1. Get a set of Nodes that represent the events returned from the session.
  2. Iterate over those Nodes and pull out specific “column” data that is interesting.

For this example I’ve made the adjustment of pulling the data from the ring buffer into a temporary table, and then processing it from there. This is not required, I do it so that I can persist the ring buffer data after I stop the session. (The ring buffer is an in memory target so the data goes away once you stop the session.) This isn’t necessarily a “normal” use case for the ring buffer, I’m using it here just to provide an example of how to parse XML data from this target. So here is the real point (finally) of this post:

-- Store the ring_buffer data to a temp table so we can stop the session
SELECT CAST(t.target_data AS XML) xml_data, *
INTO #ring_buffer_data
FROM sys.dm_xe_session_targets t INNER JOIN sys.dm_xe_sessions s
    ON t.event_session_address = s.address
WHERE s.name = 'target_reading' AND t.target_name = 'ring_buffer'

-- Stop the session
ALTER EVENT SESSION target_reading ON SERVER
STATE = stop

-- Parse XML from ring_buffer to show column-wise output
SELECT
    event_xml.value('(./@name)', 'varchar(1000)') as event_name,
    event_xml.value('(./data[@name="source_database_id"]/value)[1]', 'int') as source_database_id,
    event_xml.value('(./data[@name="object_name"]/value)[1]', 'sysname') as object_name,
    event_xml.value('(./data[@name="object_id"]/value)[1]', 'int') as object_id,
    event_xml.value('(./data[@name="object_type"]/value)[1]', 'varchar(25)') as object_type,
    event_xml.value('(./data[@name="duration"]/value)[1]', 'bigint') as duration,
    event_xml.value('(./data[@name="cpu"]/value)[1]', 'bigint') as cpu,
    event_xml.value('(./data[@name="row_count"]/value)[1]', 'int') as row_count,
    event_xml.value('(./data[@name="reads"]/value)[1]', 'bigint') as reads,
    event_xml.value('(./data[@name="writes"]/value)[1]', 'bigint') as writes,
    event_xml.value('(./action[@name="sql_text"]/value)[1]', 'varchar(4000)') as sql_text
FROM #ring_buffer_data
    CROSS APPLY xml_data.nodes('//event') n (event_xml)

And now for the file target:

-- Parse XML from the file to show column-wise output
SELECT
    event_xml.value('(./@name)', 'varchar(1000)') as event_name,
    event_xml.value('(./data[@name="source_database_id"]/value)[1]', 'int') as source_database_id,
    event_xml.value('(./data[@name="object_name"]/value)[1]', 'sysname') as object_name,
    event_xml.value('(./data[@name="object_id"]/value)[1]', 'int') as object_id,
    event_xml.value('(./data[@name="object_type"]/value)[1]', 'varchar(25)') as object_type,
    event_xml.value('(./data[@name="duration"]/value)[1]', 'bigint') as duration,
    event_xml.value('(./data[@name="cpu"]/value)[1]', 'bigint') as cpu,
    event_xml.value('(./data[@name="row_count"]/value)[1]', 'int') as row_count,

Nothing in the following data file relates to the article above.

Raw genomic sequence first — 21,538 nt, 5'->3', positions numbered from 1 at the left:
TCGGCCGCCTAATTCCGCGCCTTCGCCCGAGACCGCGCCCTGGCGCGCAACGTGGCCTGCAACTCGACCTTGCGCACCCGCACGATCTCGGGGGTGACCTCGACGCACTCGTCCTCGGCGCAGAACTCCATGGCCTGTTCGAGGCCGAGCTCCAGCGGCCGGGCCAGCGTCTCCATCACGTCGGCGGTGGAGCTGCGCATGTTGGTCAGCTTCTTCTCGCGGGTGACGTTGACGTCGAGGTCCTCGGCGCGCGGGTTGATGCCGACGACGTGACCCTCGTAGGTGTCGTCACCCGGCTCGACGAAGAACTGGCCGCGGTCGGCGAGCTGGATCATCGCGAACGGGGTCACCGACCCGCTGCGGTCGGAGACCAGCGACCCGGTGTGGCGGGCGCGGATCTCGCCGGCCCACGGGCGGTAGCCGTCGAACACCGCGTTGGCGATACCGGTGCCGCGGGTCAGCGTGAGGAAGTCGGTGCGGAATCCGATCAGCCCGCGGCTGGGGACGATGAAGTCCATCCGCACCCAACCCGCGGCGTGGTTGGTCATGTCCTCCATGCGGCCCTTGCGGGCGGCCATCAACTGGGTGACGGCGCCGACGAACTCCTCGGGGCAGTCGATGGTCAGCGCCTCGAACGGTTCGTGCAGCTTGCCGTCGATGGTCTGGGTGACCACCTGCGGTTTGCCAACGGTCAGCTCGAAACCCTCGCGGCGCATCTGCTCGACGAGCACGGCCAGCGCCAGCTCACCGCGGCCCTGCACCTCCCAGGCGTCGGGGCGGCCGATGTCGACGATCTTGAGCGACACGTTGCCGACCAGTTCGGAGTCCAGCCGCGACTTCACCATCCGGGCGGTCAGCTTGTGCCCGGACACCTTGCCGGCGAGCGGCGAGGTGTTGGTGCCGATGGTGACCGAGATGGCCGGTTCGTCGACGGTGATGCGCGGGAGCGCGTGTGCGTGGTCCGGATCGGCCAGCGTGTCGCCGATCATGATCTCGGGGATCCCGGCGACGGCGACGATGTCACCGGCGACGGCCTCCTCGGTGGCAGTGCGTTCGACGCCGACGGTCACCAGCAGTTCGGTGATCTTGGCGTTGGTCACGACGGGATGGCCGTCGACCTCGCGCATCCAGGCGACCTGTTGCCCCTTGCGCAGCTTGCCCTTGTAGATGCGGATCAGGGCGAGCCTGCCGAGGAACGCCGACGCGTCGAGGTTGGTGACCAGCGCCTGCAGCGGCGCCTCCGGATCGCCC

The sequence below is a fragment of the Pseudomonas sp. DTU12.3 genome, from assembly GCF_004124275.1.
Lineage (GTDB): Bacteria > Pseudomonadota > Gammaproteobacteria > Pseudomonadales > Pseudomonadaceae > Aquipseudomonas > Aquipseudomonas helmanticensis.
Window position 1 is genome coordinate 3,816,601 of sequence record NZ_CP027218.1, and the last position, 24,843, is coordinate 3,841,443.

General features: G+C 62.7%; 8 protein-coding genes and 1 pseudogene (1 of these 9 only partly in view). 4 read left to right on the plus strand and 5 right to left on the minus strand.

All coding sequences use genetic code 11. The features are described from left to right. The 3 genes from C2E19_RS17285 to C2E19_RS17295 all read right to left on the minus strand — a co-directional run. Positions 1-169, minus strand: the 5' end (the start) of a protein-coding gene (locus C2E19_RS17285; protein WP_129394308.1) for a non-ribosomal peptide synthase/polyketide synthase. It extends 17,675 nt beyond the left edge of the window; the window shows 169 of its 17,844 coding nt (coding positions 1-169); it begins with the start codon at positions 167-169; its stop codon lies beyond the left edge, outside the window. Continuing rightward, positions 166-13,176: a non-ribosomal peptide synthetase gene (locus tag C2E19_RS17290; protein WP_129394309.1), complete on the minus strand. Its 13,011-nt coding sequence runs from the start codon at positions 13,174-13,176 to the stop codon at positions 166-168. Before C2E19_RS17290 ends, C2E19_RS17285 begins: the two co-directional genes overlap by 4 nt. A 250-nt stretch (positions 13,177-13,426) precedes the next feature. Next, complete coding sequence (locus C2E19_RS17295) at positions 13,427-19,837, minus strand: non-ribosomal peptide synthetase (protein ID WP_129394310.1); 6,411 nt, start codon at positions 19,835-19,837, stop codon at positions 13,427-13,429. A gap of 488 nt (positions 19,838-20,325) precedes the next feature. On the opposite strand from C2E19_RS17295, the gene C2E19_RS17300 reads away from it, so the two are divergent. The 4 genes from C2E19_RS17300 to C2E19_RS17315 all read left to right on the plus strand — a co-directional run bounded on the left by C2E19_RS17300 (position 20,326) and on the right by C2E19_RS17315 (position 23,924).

event_xml.value('(./data[@name="reads"]/value)[1]', 'bigint') as reads,
    event_xml.value('(./data[@name="writes"]/value)[1]', 'bigint') as writes,
    event_xml.value('(./action[@name="sql_text"]/value)[1]', 'varchar(4000)') as sql_text
FROM    (SELECT CAST(event_data AS XML) xml_event_data
             FROM sys.fn_xe_file_target_read_file('C:\Temp\target_reading*.xel', 'C:\Temp\target_reading*.xem', NULL, NULL)) AS event_table
    CROSS APPLY xml_event_data.nodes('//event') n (event_xml)

The interesting thing to notice here is the use of the “data” versus “action” in my XPath; what’s up with that? If you read the Books Online topics about extended events you’ll learn that data can come from two different places: each event has it’s unique set of columns  but you can also retrieve “global” data, which we call Actions. We’ll post more details about this in the future, but for now it’s enough to know that the columns that are part of the event are returned in the <data> node and the “global” data is returned in the <action> node. You can see from the CREATE EVENT SESSION at the beginning of this post that I added one Action to each event, the sql_text action, that returns the t-sql command that was run from the query window to cause these events to fire.

The output from either target should be the same, or at least very similar:

event_name

source_database_id

object_name

object_id

object_type

duration

cpu

row_count

reads

writes

sql_text

sp_statement_completed

5

NULL

39671189

8272

0

0

NULL

0

0

EXEC dbo.uspGetBillOfMaterials 316, '1/1/2006'

sp_statement_completed

5

NULL

39671189

8272

0

0

NULL

16

0

EXEC dbo.uspGetBillOfMaterials 316, '1/1/2006'

module_end

5

uspGetBillOfMaterials

39671189

P

1000

NULL

1

NULL

NULL

EXEC dbo.uspGetBillOfMaterials 316, '1/1/2006'

You may get additional events recorded as well, depending on what your server is doing at the time, but these are the events generated by the test code above. (In my case, AdventureWorks2008 is DatabaseID = 5 so I can filter based on that.) So what does this mean?

  • You can see that there are to occurrences of sp_statement_completed; this is because the stored procedure being called has two separate statements being executed within it. Just like SQL Trace, you will see sp_statement_completed for each t-sql statement that is executed within a stored procedured.
  • You can see that module_end occurs once for the actual execution of the stored procedure. You can even see that stored procedure being executed in the object_name field.

What’s up with the sql_text action? Good question; I’m betting you were thinking that the sql_text action associated with the sp_statement_completed would return the text of the statement from within the stored procedure that was just completed – clearly it doesn’t. As I wrote, we’ll dive into more details on Actions in a future post, so for now we’ll just accept that this is the way it’s supposed to work. (Note: if you want to get the actual statement from within the stored procedure you can use the tsql_stack action and then extract the statement from dm_exec_sql_text. I’ll leave that for a future post as well.)

Just to finish things off, you can remove the event session by dropping it:

-- Drop the session
DROP EVENT SESSION target_reading ON SERVER

These basics should get you started reading the data from your extended events sessions and exploring the system. Have fun!

- Mike